Wednesday, 1 June 2016
True Blood: Scratches
"It's always a pleasure doing business with you, Dr. Ludwig."
We begin, after last week's unpleasantness, with a blazing row between Sookie and Bill leading to her running off into the woods... and being attacked and nearly killed by some mysterious creature that's clearly going to loom large this season. She can only be saved by the intervention of Eric; Sookie and Bill now owe him an awful lot, much to Bill's annoyance.
Eric, incidentally, is more than 1,000 years old, and therefore a Viking. He's Swedish, mind, so he can't be in America because of Vinland... what's his background, I wonder?
Maryann, meanwhile, continues to disturb- Sam warns Tara against her, and Karl seems simply to be a slave. She and all around her seem to smoke an awful lot of weed, too.
Jason is still being steadily indoctrinated by this Fellowship of the Sun cult in spite of his doubts; he's so easy to manipulate, especially by the flirty and attractive Sarah. She also seems more intelligent than her husband; is it she, rather than Steve, who is in charge?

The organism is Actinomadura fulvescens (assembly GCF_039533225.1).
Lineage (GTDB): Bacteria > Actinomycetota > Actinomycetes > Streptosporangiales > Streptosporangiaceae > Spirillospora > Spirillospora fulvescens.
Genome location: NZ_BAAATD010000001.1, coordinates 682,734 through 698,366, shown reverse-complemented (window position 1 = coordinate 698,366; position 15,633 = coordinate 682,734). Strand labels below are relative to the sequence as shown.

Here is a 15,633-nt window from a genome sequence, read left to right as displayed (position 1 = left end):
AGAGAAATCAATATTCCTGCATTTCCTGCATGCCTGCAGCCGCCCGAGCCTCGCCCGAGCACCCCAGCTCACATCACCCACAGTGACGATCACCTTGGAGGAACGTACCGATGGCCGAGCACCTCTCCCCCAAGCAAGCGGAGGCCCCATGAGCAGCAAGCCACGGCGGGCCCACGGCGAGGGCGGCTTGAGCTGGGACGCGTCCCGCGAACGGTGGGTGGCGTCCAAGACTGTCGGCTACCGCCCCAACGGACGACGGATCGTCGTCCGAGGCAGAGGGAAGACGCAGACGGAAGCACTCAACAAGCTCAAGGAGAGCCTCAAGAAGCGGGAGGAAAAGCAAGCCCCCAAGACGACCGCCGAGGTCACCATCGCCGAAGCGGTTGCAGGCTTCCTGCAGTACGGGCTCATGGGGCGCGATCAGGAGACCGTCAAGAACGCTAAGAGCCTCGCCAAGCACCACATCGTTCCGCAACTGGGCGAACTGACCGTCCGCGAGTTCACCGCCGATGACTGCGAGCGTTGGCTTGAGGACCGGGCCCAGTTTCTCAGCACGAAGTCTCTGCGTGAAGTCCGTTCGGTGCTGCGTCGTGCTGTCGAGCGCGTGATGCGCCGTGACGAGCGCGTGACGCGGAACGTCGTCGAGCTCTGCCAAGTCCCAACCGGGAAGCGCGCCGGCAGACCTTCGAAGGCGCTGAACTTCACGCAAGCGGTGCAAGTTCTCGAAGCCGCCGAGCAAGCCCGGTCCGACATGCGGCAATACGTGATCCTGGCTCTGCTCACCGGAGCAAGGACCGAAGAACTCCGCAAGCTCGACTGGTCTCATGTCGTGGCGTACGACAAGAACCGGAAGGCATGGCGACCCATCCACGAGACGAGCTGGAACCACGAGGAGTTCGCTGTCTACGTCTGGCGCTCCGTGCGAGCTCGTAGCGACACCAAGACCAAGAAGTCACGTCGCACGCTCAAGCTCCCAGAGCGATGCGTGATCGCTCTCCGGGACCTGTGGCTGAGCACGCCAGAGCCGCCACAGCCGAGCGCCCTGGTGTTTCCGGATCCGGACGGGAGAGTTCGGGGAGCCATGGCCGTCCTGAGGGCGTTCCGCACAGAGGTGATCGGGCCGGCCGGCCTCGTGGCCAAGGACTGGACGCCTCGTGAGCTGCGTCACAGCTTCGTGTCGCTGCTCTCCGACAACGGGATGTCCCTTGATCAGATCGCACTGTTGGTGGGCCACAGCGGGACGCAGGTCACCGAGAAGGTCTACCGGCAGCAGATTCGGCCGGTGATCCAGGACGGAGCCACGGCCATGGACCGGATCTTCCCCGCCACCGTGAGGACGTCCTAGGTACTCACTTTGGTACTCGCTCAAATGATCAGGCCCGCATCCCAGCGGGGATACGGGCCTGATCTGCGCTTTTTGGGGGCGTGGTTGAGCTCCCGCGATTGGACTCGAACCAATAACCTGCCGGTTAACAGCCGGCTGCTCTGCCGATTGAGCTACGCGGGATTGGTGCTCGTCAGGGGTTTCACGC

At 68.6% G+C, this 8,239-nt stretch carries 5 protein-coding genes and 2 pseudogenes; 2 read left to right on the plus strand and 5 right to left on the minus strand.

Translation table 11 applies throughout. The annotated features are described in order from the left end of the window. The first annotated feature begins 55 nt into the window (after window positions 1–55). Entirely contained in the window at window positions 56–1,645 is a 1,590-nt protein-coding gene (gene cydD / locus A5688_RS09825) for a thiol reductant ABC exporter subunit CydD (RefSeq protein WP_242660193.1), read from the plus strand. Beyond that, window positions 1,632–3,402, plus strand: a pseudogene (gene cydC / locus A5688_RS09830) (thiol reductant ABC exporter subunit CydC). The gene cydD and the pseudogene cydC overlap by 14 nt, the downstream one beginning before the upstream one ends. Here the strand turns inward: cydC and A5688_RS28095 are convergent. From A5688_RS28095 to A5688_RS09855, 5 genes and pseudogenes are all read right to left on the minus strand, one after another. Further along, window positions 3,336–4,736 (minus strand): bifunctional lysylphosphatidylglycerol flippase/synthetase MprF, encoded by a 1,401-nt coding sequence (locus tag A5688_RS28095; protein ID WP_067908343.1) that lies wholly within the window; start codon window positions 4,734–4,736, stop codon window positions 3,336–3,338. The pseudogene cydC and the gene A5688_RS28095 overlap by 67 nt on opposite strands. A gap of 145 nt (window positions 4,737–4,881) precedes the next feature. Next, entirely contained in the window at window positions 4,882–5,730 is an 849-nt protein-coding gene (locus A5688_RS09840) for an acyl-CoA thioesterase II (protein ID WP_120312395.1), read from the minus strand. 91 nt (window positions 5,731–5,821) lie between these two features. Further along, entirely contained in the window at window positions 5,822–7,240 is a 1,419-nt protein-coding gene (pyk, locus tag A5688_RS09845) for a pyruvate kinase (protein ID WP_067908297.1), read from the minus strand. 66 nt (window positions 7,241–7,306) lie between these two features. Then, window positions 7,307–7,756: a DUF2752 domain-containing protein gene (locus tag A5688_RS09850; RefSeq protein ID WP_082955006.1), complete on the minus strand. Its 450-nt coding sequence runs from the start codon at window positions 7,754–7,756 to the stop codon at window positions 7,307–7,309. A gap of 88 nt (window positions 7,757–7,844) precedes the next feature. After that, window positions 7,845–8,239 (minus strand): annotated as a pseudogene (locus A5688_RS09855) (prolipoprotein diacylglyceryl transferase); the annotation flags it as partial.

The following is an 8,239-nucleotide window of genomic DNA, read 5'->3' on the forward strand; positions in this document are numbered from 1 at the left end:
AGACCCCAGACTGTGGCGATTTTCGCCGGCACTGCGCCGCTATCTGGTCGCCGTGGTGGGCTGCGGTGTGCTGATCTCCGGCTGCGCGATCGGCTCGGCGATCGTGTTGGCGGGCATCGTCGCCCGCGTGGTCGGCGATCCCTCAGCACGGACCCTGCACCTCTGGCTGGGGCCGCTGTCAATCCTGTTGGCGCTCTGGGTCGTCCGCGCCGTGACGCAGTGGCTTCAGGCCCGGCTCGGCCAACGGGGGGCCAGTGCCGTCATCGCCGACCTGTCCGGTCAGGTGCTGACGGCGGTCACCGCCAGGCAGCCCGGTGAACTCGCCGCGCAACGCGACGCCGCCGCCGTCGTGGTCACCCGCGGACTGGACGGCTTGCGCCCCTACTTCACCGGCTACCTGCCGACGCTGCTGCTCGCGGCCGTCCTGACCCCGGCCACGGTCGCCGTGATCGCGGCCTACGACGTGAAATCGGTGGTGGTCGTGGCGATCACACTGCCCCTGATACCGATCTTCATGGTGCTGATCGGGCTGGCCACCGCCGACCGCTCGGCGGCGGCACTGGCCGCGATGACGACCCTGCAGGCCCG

Behind all this... the Fellowship may be evangelical fanatics full of all sorts of bigotries but, while there are exceptions, the evidence we've seen so far indicates that most vampires are indeed evil. Yes, that's in spite of Bill's big speech about everyone, human and vampire, having agency. Vampires are still, on average, evil.
Sookie and Bill are off to Dallas for Eric, in return for Lafayette's freedom; this is intriguing, and no doubt will show us much more vampire lore in due course. Who is this mysterious, missing Godric?
Jessica and Hoyt getting together is, of course, the sweetest thing ever, and I hope the start of something beautiful. Less nice is Tara's situation with Maryann and her tribe; she's beginning to notice, and be disgusted by, what look to be Bacchanalian excesses.
Meanwhile, Sam and Daphne seem to be getting on well during a midnight swim... but those scratches look awfully like Sookie's. Curiouser and curiouser.
This is already an extraordinarily complex and compelling season, full of contrasts and questions. I suspect, behind it, there are themes; it's going to be a fascinating ride.